The upstream of the new coronavirus vaccine industry chain is the packaging and raw materials of the vaccine, mainly involving medicinal glass bottles, prefilled syringes, bottle caps, and pharmaceutical excipients. Midstream is for vaccine research and development and production, mainly involving related vaccine research and development and production enterprises. The downstream is the terminal use of vaccines and the treatment of vaccines, mainly involving the treatment of syringes and medical waste. In addition, the circulation of the new coronavirus vaccine runs through the entire process of the industrial chain, mainly involving cold chain equipment, cold chain transportation, cold chain circulation, and cold chain logistics. The gap between the supply and demand of raw materials for the new coronavirus vaccine is also severely imbalanced.
The global demand for the new coronavirus vaccine will exceed 10 billion doses, which will require about 200,000 pallet shipments, about 15 million refrigerated container shipments, and about 15,000 flights. Tinglong Dai, a professor of medical operations management at Johns Hopkins University, even stated that the supply chain of the new coronavirus vaccine will be one of the most complicated (medical logistics) supply chains in history. Some new coronavirus vaccines require temperatures as low as minus 80°C to minus 20°C. The logistics infrastructure in areas covering about 3 billion people is not yet developed, and the cold chain equipment required for vaccine transportation is also lacking.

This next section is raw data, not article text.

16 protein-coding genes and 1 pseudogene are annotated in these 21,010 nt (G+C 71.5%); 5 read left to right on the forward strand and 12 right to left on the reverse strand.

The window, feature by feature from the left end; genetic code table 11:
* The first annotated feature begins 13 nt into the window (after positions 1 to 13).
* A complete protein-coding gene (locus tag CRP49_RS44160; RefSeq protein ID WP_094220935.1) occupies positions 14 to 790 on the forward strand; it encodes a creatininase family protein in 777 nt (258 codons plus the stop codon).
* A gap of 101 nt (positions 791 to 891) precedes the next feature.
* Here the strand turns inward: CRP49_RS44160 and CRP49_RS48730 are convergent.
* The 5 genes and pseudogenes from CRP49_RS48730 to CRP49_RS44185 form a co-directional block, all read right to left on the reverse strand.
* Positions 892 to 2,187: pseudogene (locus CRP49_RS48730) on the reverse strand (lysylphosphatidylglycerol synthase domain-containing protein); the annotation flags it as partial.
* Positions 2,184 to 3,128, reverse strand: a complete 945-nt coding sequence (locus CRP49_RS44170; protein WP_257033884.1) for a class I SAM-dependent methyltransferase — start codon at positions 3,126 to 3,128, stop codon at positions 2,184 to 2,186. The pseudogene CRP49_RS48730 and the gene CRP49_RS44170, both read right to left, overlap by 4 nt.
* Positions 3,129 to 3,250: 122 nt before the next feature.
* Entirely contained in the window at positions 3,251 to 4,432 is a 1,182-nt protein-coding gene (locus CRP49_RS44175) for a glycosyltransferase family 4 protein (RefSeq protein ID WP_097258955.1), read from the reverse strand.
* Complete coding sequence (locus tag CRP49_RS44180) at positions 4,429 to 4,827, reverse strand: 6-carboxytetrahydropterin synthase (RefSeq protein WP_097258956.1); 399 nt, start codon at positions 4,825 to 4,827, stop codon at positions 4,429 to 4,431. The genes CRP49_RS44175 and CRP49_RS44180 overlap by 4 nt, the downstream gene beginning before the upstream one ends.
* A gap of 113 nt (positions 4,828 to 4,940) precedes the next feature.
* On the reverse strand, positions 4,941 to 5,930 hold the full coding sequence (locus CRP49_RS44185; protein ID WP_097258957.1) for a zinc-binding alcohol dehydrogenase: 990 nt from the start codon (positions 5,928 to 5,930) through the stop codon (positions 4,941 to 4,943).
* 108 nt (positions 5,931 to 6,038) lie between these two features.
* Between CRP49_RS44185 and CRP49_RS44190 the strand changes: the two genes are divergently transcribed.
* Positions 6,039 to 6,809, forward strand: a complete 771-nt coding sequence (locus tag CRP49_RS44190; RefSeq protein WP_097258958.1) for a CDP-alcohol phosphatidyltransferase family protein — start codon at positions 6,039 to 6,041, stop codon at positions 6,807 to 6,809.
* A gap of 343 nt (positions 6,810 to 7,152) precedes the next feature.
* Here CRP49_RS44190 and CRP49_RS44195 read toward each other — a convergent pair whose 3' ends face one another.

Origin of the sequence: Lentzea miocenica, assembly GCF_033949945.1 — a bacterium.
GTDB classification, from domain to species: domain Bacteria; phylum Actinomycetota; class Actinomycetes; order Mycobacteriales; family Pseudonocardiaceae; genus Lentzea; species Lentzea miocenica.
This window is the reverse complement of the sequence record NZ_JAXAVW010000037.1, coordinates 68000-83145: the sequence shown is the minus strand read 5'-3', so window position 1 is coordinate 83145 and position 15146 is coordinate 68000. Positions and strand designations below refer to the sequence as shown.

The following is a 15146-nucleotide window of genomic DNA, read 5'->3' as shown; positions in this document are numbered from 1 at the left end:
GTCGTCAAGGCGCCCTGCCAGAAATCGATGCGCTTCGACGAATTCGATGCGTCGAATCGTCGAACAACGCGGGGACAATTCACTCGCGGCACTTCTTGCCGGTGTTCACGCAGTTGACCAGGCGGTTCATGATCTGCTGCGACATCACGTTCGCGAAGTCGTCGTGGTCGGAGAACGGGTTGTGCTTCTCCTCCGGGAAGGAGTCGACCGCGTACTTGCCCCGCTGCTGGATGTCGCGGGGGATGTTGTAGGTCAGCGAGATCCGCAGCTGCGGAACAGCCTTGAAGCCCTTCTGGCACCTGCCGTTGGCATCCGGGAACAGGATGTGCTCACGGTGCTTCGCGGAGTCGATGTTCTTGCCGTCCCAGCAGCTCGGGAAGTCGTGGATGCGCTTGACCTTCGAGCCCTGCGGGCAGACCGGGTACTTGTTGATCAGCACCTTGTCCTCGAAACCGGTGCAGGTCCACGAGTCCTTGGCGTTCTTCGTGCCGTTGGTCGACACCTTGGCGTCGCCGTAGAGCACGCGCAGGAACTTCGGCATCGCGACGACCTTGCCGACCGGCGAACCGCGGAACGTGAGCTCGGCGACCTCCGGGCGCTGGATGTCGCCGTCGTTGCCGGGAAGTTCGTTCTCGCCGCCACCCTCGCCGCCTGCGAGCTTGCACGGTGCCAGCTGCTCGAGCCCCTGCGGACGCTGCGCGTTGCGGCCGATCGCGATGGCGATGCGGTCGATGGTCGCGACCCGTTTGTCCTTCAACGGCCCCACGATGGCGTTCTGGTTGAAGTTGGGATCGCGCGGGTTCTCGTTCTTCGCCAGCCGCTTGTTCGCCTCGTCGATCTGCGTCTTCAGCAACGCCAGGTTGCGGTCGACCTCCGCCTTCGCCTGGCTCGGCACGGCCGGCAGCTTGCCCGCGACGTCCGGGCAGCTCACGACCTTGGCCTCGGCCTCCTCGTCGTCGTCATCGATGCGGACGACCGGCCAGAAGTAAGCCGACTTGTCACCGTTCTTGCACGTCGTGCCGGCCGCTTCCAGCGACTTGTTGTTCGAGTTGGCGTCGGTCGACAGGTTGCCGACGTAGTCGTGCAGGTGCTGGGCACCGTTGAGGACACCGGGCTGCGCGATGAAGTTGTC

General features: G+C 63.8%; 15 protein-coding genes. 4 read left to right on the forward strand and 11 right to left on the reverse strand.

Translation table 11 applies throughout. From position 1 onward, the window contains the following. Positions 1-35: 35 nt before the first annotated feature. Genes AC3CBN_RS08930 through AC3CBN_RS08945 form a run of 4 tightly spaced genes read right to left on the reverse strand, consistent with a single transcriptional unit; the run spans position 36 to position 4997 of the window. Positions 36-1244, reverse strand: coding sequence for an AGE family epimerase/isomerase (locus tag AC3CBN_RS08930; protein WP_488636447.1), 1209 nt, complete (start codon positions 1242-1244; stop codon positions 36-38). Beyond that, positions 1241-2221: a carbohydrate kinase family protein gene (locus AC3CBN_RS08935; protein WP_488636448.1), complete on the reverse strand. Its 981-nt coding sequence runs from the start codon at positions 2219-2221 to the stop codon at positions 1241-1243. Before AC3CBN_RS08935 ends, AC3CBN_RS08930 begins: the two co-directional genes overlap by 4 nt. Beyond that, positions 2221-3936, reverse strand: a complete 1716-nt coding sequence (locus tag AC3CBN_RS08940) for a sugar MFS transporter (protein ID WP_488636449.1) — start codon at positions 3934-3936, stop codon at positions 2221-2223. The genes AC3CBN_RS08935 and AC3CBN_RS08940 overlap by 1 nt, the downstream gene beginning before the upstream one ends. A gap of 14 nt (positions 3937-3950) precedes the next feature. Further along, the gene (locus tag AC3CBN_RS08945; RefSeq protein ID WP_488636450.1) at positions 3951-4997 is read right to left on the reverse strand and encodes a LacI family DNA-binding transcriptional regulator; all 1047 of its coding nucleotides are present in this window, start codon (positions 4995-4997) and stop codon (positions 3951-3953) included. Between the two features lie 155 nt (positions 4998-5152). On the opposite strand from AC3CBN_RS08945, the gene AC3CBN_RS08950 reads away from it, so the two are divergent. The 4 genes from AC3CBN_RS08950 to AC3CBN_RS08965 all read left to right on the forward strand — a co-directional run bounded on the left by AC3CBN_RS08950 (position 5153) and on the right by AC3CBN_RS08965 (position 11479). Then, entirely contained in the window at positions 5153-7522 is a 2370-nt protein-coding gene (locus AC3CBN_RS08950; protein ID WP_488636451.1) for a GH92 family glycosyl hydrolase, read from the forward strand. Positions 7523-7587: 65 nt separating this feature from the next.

In short, although the development of vaccines has made great progress, the best hope for ending the new crown epidemic is vaccination, but the above-mentioned problems are also hurdles that lie in front of global health governance. The solution of the problem still needs to be carried out in multilateral and diversified and in-depth cooperation.